The 13th edition of the “Luxury Goods Worldwide Market Monitor”
Not only will ‘Luxury 2025’ consumers be at the center of the customer experience; they will be the center of luxury itself – a critical part of the ideation, creation, and sales of luxury, says Bain & Company 2014 annual global luxury study.
According to the 13th edition of the “Luxury Goods Worldwide Market Monitor,” the international tourism and a stronger middle class are shaping luxury trends, including luxury experiences and alternative luxury channels, with a focus on consumer nationality rather than geography.
The global luxury market is on target to reach 223 billion € in 2014, aided by a 5 percent bump in growth this year (at constant exchange rates, +2 percent at current) – down just slightly from seven percent in 2013 (+3 percent at current exchange rates).
With the exception of Japan, China and South America, all markets are now strongly driven by touristic spending – who is buying matters more than where they are buying. Chinese consumers represent the top and fastest growing nationality for luxury, spending abroad more than three times what they spend locally. Conversely, Japanese citizens make most of their luxury purchases at home with the Yen devaluating by nearly 30 percent since 2012.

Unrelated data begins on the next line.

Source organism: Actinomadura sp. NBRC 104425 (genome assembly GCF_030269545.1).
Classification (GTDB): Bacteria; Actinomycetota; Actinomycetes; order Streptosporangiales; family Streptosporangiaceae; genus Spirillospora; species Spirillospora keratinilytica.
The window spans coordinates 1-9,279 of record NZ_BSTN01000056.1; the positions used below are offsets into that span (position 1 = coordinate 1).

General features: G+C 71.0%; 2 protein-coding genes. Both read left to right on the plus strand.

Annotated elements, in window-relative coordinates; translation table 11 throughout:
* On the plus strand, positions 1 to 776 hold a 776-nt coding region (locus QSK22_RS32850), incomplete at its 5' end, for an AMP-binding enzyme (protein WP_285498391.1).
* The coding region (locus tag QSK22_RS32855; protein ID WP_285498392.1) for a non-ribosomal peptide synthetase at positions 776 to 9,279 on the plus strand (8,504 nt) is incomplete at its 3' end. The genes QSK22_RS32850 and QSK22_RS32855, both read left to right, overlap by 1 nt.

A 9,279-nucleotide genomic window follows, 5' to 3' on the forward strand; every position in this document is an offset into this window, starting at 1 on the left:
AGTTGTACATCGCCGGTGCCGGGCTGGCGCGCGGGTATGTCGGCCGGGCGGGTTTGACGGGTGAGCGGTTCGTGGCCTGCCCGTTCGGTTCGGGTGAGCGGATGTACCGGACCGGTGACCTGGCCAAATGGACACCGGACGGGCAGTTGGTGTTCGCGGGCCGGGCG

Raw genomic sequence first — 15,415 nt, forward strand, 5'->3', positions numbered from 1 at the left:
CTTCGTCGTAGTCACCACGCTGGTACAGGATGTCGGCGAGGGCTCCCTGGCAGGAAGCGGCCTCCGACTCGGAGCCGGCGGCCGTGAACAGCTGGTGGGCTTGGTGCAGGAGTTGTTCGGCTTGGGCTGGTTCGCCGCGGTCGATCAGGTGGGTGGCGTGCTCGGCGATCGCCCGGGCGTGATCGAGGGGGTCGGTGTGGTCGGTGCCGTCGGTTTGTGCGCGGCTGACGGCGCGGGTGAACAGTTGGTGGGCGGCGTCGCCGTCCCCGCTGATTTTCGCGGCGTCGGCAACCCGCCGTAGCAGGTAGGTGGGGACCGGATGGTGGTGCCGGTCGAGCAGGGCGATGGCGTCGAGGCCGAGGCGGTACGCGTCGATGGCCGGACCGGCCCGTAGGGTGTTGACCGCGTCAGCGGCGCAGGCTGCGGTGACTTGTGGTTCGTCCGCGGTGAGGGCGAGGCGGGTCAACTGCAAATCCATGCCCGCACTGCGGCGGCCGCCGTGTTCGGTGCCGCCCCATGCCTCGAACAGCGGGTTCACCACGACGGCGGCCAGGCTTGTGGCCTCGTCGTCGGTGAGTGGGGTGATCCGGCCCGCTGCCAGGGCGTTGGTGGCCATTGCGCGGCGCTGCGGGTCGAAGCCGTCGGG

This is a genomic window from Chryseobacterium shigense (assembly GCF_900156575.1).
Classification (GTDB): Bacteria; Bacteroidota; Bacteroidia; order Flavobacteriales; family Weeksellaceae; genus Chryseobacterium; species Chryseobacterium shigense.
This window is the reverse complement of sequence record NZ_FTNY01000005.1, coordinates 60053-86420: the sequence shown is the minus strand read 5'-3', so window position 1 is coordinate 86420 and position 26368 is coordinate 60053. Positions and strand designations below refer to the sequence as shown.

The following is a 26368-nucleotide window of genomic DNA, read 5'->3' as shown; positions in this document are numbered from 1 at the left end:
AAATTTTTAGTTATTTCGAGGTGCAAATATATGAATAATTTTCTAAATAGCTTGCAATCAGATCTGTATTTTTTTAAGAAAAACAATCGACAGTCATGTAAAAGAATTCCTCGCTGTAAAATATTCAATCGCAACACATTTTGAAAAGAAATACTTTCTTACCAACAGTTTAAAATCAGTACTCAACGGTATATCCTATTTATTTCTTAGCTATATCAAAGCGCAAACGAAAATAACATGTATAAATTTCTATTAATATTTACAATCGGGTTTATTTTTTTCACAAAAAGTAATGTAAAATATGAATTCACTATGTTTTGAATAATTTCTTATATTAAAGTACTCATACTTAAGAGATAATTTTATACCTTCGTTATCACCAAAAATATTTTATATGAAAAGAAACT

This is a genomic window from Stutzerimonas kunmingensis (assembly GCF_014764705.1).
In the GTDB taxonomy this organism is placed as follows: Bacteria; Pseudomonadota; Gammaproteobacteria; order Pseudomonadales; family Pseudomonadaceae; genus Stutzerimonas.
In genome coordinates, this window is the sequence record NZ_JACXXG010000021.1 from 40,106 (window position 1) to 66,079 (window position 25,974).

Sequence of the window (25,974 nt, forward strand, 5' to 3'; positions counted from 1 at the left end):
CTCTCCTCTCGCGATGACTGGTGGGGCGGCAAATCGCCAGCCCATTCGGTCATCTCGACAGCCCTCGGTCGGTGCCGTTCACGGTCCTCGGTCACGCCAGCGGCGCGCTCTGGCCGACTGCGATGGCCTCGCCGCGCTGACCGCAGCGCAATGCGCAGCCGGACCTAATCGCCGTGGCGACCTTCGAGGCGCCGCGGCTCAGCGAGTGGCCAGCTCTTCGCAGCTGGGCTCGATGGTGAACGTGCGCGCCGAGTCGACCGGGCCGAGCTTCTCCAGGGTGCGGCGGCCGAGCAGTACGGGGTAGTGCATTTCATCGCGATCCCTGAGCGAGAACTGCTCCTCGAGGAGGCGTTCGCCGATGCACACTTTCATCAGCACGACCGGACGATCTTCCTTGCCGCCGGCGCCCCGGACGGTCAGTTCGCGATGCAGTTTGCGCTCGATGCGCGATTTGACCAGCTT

Tourists are also increasingly influencing the luxury market in the Americas, while tourists’ behavior in Europe is sharply changing as proven by the analysis of tax-free shopping in Europe, carried out in partnership with Global Blue.
The analysis indeed reveals an overall slowdown of purchases by extra EU tourists, and a change in purchasing behaviors across nationalities. Chinese consumption grew by 10 percent in the first eight months of 2014 – a clear slowdown with respect to the same period in 2013 – showing a polarization towards the two ends of the luxury spectrum, the Accessible and the Absolute segments.
Russian purchases are down by 3 percent, due to a slowdown of tourism flows, but show a positive trend of the very high-end segment, reflecting the resilience of top spender consumers.
Middle Eastern is consumption up by 11 percent, continuing on the positive path of recent years, fueled by increasing tourism
flows. Japanese purchases still negative (-15%), but showing a softer contraction of the Absolute segment.
“With such cross-pollination of luxury spending, it no longer makes sense to think only in terms of geographies. The focus is shifting to consumers, with local trends and tastes representing only part of the picture,” said Claudia D’Arpizio, a Bain partner in Milan and lead author of the study. “This new mind-set has important implications for luxury brands. It requires that they think about their product offering from a more global perspective, with the concept of seasons, a key pillar of this industry, becoming increasingly obsolete.”
Bain’s research finds that international travel and tourism is also creating an appetite for 360-degree luxury experiences, such as high-end transportation, including highly customized ‘super cars’ and yachts, as well as luxury hotels, cruises, and wines and spirits: